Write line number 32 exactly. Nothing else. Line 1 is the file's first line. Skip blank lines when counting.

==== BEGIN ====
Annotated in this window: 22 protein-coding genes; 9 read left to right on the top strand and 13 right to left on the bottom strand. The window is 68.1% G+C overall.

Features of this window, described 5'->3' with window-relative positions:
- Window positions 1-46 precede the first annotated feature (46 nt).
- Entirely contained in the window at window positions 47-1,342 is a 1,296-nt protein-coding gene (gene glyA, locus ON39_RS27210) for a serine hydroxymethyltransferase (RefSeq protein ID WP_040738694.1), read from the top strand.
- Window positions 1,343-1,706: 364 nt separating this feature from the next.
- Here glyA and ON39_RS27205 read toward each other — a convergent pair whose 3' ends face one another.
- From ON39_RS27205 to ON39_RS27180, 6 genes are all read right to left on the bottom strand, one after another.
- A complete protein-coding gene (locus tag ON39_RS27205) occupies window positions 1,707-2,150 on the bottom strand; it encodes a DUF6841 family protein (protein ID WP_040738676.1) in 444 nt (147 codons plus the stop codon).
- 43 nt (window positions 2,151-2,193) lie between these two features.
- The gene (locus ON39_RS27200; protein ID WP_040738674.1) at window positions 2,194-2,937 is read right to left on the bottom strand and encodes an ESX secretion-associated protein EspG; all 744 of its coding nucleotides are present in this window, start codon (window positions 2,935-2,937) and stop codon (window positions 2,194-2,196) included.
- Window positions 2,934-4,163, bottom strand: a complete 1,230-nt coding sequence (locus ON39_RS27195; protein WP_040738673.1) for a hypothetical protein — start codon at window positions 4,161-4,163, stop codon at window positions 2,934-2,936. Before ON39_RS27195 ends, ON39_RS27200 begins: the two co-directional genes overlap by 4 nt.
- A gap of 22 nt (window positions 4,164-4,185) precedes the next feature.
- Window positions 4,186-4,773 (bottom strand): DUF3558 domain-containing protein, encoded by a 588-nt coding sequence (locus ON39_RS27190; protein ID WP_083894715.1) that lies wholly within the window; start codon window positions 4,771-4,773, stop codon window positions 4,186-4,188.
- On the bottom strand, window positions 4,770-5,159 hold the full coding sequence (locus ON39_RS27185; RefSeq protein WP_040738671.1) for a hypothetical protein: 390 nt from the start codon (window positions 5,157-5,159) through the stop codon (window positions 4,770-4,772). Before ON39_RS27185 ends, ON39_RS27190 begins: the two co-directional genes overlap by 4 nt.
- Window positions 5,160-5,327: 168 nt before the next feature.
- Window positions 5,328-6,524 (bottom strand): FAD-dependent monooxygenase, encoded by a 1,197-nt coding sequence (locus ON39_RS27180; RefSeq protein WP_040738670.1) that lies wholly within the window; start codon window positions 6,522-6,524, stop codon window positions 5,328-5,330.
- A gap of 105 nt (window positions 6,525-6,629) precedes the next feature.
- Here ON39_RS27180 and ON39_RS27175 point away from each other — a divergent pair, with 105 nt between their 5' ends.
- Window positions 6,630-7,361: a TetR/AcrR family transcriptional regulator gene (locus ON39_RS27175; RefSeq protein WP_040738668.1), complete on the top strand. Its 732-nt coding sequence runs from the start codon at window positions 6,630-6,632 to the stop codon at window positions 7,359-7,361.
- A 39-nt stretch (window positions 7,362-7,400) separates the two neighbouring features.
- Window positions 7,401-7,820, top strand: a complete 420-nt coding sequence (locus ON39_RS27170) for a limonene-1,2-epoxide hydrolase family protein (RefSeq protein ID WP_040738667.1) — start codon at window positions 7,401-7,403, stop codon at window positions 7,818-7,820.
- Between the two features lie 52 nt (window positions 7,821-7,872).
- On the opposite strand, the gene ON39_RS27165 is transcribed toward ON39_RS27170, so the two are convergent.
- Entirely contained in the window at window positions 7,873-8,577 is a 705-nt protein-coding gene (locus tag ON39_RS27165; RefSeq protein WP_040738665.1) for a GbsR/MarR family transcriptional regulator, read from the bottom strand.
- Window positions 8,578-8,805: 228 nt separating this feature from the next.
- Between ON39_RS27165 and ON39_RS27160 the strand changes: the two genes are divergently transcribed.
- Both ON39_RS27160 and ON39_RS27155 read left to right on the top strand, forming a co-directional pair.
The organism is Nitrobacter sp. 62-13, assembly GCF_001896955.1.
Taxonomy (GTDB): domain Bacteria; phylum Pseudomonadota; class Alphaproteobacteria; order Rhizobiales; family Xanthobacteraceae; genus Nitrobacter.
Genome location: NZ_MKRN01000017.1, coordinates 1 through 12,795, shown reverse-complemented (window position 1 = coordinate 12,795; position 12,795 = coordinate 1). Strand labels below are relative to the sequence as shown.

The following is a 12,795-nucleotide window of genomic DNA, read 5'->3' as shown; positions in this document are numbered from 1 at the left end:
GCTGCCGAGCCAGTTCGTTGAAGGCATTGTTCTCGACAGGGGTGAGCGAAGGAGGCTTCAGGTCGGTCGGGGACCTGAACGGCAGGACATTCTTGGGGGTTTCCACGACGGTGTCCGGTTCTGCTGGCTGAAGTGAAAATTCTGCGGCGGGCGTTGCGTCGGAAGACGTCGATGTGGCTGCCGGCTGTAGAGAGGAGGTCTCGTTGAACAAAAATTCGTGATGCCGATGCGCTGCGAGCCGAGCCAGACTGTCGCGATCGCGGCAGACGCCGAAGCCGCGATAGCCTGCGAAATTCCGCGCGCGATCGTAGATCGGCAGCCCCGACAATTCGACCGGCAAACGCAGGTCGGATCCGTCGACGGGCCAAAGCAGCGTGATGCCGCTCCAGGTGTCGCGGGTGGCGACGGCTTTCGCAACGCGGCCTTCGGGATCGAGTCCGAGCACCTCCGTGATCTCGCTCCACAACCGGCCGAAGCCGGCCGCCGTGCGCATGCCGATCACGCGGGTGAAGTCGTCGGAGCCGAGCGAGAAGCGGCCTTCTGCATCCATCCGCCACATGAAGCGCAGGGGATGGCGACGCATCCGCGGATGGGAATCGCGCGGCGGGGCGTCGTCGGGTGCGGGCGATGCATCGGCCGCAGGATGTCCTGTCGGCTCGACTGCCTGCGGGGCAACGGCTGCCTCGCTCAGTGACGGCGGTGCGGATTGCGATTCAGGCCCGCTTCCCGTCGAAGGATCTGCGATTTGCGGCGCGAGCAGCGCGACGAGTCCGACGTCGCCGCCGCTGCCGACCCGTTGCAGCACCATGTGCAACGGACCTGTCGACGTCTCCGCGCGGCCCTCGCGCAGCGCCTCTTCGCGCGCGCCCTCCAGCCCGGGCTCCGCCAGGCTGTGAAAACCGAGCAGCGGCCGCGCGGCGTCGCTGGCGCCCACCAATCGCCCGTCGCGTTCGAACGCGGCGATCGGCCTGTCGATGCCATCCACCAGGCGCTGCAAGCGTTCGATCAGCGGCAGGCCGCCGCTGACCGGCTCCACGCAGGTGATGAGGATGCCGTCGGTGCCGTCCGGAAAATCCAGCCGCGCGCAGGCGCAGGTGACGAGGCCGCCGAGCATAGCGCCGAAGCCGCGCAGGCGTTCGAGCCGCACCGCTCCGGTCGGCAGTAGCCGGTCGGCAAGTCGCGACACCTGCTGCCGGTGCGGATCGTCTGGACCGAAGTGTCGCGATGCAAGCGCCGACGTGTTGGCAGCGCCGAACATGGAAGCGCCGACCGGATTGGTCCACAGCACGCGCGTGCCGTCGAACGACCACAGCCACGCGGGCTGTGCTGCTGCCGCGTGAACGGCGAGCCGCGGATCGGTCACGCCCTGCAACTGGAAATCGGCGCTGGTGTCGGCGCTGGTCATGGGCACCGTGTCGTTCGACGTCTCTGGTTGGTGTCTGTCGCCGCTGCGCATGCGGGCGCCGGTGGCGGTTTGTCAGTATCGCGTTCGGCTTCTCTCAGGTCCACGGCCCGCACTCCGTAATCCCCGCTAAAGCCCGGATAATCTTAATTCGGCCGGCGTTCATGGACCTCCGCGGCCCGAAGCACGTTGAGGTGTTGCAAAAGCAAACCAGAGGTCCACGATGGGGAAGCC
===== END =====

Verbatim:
GCTGCCGAGCCAGTTCGTTGAAGGCATTGTTCTCGACAGGGGTGAGCGAAGGAGGCTTCAGGTCGGTCGGGGACCTGAACGGCAGGACATTCTTGGGGGTTTCCACGACGGTGTCCGGTTCTGCTGGCTGAAGTGAAAATTCTGCGGCGGGCGTTGCGTCGGAAGACGTCGATGTGGCTGCCGGCTGTAGAGAGGAGGTCTCGTTGAACAAAAATTCGTGATGCCGATGCGCTGCGAGCCGAGCCAGACTGTCGCGATCGCGGCAGACGCCGAAGCCGCGATAGCCTGCGAAATTCCGCGCGCGATCGTAGATCGGCAGCCCCGACAATTCGACCGGCAAACGCAGGTCGGATCCGTCGACGGGCCAAAGCAGCGTGATGCCGCTCCAGGTGTCGCGGGTGGCGACGGCTTTCGCAACGCGGCCTTCGGGATCGAGTCCGAGCACCTCCGTGATCTCGCTCCACAACCGGCCGAAGCCGGCCGCCGTGCGCATGCCGATCACGCGGGTGAAGTCGTCGGAGCCGAGCGAGAAGCGGCCTTCTGCATCCATCCGCCACATGAAGCGCAGGGGATGGCGACGCATCCGCGGATGGGAATCGCGCGGCGGGGCGTCGTCGGGTGCGGGCGATGCATCGGCCGCAGGATGTCCTGTCGGCTCGACTGCCTGCGGGGCAACGGCTGCCTCGCTCAGTGACGGCGGTGCGGATTGCGATTCAGGCCCGCTTCCCGTCGAAGGATCTGCGATTTGCGGCGCGAGCAGCGCGACGAGTCCGACGTCGCCGCCGCTGCCGACCCGTTGCAGCACCATGTGCAACGGACCTGTCGACGTCTCCGCGCGGCCCTCGCGCAGCGCCTCTTCGCGCGCGCCCTCCAGCCCGGGCTCCGCCAGGCTGTGAAAACCGAGCAGCGGCCGCGCGGCGTCGCTGGCGCCCACCAATCGCCCGTCGCGTTCGAACGCGGCGATCGGCCTGTCGATGCCATCCACCAGGCGCTGCAAGCGTTCGATCAGCGGCAGGCCGCCGCTGACCGGCTCCACGCAGGTGATGAGGATGCCGTCGGTGCCGTCCGGAAAATCCAGCCGCGCGCAGGCGCAGGTGACGAGGCCGCCGAGCATAGCGCCGAAGCCGCGCAGGCGTTCGAGCCGCACCGCTCCGGTCGGCAGTAGCCGGTCGGCAAGTCGCGACACCTGCTGCCGGTGCGGATCGTCTGGACCGAAGTGTCGCGATGCAAGCGCCGACGTGTTGGCAGCGCCGAACATGGAAGCGCCGACCGGATTGGTCCACAGCACGCGCGTGCCGTCGAACGACCACAGCCACGCGGGCTGTGCTGCTGCCGCGTGAACGGCGAGCCGCGGATCGGTCACGCCCTGCAACTGGAAATCGGCGCTGGTGTCGGCGCTGGTCATGGGCACCGTGTCGTTCGACGTCTCTGGTTGGTGTCTGTCGCCGCTGCGCATGCGGGCGCCGGTGGCGGTTTGTCAGTATCGCGTTCGGCTTCTCTCAGGTCCACGGCCCGCACTCCGTAATCCCCGCTAAAGCCCGGATAATCTTAATTCGGCCGGCGTTCATGGACCTCCGCGGCCCGAAGCACGTTGAGGTGTTGCAAAAGCAAACCAGAGGTCCACGATGGGGAAGCC